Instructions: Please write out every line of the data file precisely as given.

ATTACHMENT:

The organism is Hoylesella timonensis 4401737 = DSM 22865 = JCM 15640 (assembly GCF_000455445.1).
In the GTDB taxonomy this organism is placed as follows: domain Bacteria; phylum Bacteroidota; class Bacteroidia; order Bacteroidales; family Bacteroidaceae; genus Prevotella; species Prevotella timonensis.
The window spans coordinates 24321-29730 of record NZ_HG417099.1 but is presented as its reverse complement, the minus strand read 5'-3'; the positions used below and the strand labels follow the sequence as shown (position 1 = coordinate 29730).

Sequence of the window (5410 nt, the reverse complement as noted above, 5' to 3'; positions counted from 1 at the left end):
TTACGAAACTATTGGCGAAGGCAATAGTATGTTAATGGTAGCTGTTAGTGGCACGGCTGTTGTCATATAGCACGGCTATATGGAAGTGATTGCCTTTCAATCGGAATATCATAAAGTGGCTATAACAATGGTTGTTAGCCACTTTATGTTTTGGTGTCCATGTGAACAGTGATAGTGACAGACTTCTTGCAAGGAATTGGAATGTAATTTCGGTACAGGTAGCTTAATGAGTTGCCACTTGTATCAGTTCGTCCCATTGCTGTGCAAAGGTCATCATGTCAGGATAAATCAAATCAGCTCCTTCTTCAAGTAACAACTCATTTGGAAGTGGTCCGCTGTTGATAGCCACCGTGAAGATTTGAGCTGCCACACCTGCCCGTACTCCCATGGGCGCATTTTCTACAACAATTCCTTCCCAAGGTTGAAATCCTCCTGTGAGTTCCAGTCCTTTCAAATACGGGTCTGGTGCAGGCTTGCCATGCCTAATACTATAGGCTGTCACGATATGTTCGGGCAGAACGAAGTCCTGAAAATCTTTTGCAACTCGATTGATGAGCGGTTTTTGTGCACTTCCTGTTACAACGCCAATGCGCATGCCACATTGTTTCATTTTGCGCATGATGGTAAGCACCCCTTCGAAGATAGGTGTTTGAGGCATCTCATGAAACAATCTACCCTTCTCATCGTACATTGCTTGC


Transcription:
The organism is Hoylesella timonensis 4401737 = DSM 22865 = JCM 15640 (assembly GCF_000455445.1).
In the GTDB taxonomy this organism is placed as follows: domain Bacteria; phylum Bacteroidota; class Bacteroidia; order Bacteroidales; family Bacteroidaceae; genus Prevotella; species Prevotella timonensis.
The window spans coordinates 24321-29730 of record NZ_HG417099.1 but is presented as its reverse complement, the minus strand read 5'-3'; the positions used below and the strand labels follow the sequence as shown (position 1 = coordinate 29730).

Sequence of the window (5410 nt, the reverse complement as noted above, 5' to 3'; positions counted from 1 at the left end):
TTACGAAACTATTGGCGAAGGCAATAGTATGTTAATGGTAGCTGTTAGTGGCACGGCTGTTGTCATATAGCACGGCTATATGGAAGTGATTGCCTTTCAATCGGAATATCATAAAGTGGCTATAACAATGGTTGTTAGCCACTTTATGTTTTGGTGTCCATGTGAACAGTGATAGTGACAGACTTCTTGCAAGGAATTGGAATGTAATTTCGGTACAGGTAGCTTAATGAGTTGCCACTTGTATCAGTTCGTCCCATTGCTGTGCAAAGGTCATCATGTCAGGATAAATCAAATCAGCTCCTTCTTCAAGTAACAACTCATTTGGAAGTGGTCCGCTGTTGATAGCCACCGTGAAGATTTGAGCTGCCACACCTGCCCGTACTCCCATGGGCGCATTTTCTACAACAATTCCTTCCCAAGGTTGAAATCCTCCTGTGAGTTCCAGTCCTTTCAAATACGGGTCTGGTGCAGGCTTGCCATGCCTAATACTATAGGCTGTCACGATATGTTCGGGCAGAACGAAGTCCTGAAAATCTTTTGCAACTCGATTGATGAGCGGTTTTTGTGCACTTCCTGTTACAACGCCAATGCGCATGCCACATTGTTTCATTTTGCGCATGATGGTAAGCACCCCTTCGAAGATAGGTGTTTGAGGCATCTCATGAAACAATCTACCCTTCTCATCGTACATTGCTTGC